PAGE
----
Dubai: The action is heating up to buy up one of Dubai’s legacy luxury tower projects – the ‘Pentominium’ – through an auction, with the eventual buyer having to pay more than Dh360 million to get their hands on one of the most coveted sites in in Dubai Marina.
In all, 46 bids were received for the Pentominium, which was launched right at the start of the Dubai freehold boom in the mid-2000s. The skyscraper, a project from the now defunct Trident developer, was to be an all-penthouse project, and had immediately sold out after opening of offplan sales. (Some of the biggest names in Dubai’s business circles had been among the primary investors.)
At the time of the launch, Pentominium was among those luxury projects that firmly entrenched Dubai Marina’s status as one of Dubai’s first prime freehold residential locations. It was supposed to cost around Dh2 billion (based on mid-2000 project estimates).
“The heavy bidding – with 46 names in the fray – in the auction for the Pentominium clearly indicates that there is value to be had from reviving the project and taking it over the finish line,” said one of the bidders. “The process has seen some developer-investors with established presence in Dubai Marina with other projects. It would make sense for these investors to add this location and build it further.
“We expect a decision to be made soon.”
Even with the heavy build up across the location, Dubai Marina remains one of the choice spots for property investments (and renting) in the city. In the near future, signature hotel towers too will be completed there.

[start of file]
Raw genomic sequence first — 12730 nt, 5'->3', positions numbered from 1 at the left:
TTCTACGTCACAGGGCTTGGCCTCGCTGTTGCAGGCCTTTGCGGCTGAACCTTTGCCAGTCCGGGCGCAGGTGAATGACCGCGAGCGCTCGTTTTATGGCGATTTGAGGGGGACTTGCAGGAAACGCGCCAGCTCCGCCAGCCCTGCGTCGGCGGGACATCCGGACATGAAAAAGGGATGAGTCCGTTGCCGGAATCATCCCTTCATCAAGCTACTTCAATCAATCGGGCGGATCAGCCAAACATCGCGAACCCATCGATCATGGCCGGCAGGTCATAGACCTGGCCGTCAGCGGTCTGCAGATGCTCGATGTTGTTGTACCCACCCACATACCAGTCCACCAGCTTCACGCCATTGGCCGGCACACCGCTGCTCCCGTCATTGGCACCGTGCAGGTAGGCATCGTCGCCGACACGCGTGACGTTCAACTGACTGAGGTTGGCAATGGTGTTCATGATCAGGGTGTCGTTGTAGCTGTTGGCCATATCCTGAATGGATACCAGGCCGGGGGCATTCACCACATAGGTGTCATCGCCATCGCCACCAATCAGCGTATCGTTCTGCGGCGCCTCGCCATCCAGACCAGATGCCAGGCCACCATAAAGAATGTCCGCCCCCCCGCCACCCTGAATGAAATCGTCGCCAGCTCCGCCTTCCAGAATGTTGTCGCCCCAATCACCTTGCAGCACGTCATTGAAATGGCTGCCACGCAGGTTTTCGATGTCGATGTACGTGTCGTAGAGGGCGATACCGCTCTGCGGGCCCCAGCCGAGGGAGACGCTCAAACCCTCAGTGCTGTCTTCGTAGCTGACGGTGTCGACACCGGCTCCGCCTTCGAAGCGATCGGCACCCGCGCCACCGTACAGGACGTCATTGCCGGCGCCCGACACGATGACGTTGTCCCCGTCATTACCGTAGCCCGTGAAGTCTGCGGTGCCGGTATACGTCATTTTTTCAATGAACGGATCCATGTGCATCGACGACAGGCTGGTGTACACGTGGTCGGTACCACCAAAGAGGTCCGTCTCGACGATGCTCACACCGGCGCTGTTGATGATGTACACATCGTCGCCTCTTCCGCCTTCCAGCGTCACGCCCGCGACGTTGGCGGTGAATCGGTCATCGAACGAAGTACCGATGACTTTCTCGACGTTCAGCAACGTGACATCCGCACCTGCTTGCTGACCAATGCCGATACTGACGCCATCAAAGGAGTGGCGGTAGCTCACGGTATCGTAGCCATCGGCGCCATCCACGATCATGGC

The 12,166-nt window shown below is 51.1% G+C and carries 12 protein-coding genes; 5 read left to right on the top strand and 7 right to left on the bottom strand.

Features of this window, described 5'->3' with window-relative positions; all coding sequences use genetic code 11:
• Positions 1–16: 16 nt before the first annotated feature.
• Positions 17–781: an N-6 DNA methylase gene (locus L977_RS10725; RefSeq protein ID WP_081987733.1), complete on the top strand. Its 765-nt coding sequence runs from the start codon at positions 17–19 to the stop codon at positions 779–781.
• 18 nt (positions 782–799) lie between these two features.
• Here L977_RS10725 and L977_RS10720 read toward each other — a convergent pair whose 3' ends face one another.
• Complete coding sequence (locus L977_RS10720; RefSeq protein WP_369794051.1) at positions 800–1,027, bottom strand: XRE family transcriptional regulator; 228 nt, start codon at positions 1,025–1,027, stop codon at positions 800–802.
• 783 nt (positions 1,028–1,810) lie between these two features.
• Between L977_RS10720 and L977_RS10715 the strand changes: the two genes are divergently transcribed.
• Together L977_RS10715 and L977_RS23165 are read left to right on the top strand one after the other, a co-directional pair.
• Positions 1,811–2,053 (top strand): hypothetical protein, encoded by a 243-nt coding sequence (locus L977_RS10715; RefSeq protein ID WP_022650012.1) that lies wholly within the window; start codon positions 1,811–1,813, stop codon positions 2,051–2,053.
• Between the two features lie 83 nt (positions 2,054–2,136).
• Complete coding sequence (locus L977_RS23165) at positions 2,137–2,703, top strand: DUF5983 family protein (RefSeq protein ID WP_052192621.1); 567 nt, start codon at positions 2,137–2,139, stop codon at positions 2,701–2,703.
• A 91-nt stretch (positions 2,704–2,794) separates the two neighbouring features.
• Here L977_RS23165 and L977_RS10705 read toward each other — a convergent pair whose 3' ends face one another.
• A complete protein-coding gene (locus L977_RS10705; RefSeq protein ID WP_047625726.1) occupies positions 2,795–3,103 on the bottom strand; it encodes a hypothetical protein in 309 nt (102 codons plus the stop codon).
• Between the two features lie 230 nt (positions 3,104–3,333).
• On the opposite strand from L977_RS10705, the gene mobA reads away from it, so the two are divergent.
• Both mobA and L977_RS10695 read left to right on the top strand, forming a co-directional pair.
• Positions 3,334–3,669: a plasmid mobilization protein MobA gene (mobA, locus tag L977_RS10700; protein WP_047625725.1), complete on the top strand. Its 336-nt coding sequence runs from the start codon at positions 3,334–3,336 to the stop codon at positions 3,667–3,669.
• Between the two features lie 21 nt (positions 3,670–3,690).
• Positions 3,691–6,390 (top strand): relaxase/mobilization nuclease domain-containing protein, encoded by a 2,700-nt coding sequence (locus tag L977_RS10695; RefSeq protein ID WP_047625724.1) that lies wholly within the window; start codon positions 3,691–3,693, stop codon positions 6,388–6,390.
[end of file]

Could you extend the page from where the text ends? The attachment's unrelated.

The average sale price on an apartment there is around Dh2.85 million, against the pre-pandemic average of Dh1.85 million. According to listings by Bayut, top end of the apartment options at Dubai Marina can hit a cool Dh20 million.
Stuck at 22.34%
The Pentominium project is at the 22.34 per cent built phase, for a tower that was to span 6 basement levels, ground floor and soaring to 122 floors. The gross floor area was supposed to be 1.25 million square feet.
While the bid closed on August 4 with 46 interested parties, there is still a chance for others to come in – provided they put up a bid 10 per cent higher than the current price. (While there has been no confirmation, it is believed that other investors could join in.)
Before the company went bust, Trident had multiple freehold tower projects in Dubai, but the Pentominium was the flagship.
“The location has always been talked about in Dubai property market circles,” said an estate agent. “The eventual winner of the bid will be sitting pretty – yes, the funding to complete will be heavy. But the payoff will be immediate.”